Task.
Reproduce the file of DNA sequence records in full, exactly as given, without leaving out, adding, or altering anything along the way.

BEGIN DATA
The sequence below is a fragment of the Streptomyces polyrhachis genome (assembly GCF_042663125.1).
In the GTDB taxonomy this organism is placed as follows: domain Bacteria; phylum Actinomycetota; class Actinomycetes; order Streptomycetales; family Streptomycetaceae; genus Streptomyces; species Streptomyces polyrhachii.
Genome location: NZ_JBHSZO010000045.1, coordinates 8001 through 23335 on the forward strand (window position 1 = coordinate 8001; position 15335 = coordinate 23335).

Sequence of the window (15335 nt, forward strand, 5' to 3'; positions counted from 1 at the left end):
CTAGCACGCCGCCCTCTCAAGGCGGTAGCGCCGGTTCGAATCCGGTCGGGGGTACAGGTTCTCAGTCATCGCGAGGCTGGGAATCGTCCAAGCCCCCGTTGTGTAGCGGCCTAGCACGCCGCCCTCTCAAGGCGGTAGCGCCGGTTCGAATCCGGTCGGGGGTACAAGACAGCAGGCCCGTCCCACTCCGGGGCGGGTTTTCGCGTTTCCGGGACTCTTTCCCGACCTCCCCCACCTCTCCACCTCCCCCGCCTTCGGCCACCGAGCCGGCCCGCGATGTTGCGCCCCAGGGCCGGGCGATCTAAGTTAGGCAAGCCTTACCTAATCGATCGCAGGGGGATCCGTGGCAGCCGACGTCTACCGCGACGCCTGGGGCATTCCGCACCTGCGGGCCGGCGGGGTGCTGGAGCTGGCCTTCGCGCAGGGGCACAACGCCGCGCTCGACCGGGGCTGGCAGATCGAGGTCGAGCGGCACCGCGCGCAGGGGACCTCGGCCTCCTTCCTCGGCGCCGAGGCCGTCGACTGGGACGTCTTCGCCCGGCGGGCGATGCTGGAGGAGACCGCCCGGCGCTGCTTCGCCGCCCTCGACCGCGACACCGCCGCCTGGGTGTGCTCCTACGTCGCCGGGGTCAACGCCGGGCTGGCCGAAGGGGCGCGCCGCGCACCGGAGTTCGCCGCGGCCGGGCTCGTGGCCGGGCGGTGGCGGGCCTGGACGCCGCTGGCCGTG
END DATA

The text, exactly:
The sequence below is a fragment of the Streptomyces polyrhachis genome (assembly GCF_042663125.1).
In the GTDB taxonomy this organism is placed as follows: domain Bacteria; phylum Actinomycetota; class Actinomycetes; order Streptomycetales; family Streptomycetaceae; genus Streptomyces; species Streptomyces polyrhachii.
Genome location: NZ_JBHSZO010000045.1, coordinates 8001 through 23335 on the forward strand (window position 1 = coordinate 8001; position 15335 = coordinate 23335).

Sequence of the window (15335 nt, forward strand, 5' to 3'; positions counted from 1 at the left end):
CTAGCACGCCGCCCTCTCAAGGCGGTAGCGCCGGTTCGAATCCGGTCGGGGGTACAGGTTCTCAGTCATCGCGAGGCTGGGAATCGTCCAAGCCCCCGTTGTGTAGCGGCCTAGCACGCCGCCCTCTCAAGGCGGTAGCGCCGGTTCGAATCCGGTCGGGGGTACAAGACAGCAGGCCCGTCCCACTCCGGGGCGGGTTTTCGCGTTTCCGGGACTCTTTCCCGACCTCCCCCACCTCTCCACCTCCCCCGCCTTCGGCCACCGAGCCGGCCCGCGATGTTGCGCCCCAGGGCCGGGCGATCTAAGTTAGGCAAGCCTTACCTAATCGATCGCAGGGGGATCCGTGGCAGCCGACGTCTACCGCGACGCCTGGGGCATTCCGCACCTGCGGGCCGGCGGGGTGCTGGAGCTGGCCTTCGCGCAGGGGCACAACGCCGCGCTCGACCGGGGCTGGCAGATCGAGGTCGAGCGGCACCGCGCGCAGGGGACCTCGGCCTCCTTCCTCGGCGCCGAGGCCGTCGACTGGGACGTCTTCGCCCGGCGGGCGATGCTGGAGGAGACCGCCCGGCGCTGCTTCGCCGCCCTCGACCGCGACACCGCCGCCTGGGTGTGCTCCTACGTCGCCGGGGTCAACGCCGGGCTGGCCGAAGGGGCGCGCCGCGCACCGGAGTTCGCCGCGGCCGGGCTCGTGGCCGGGCGGTGGCGGGCCTGGACGCCGCTGGCCGTG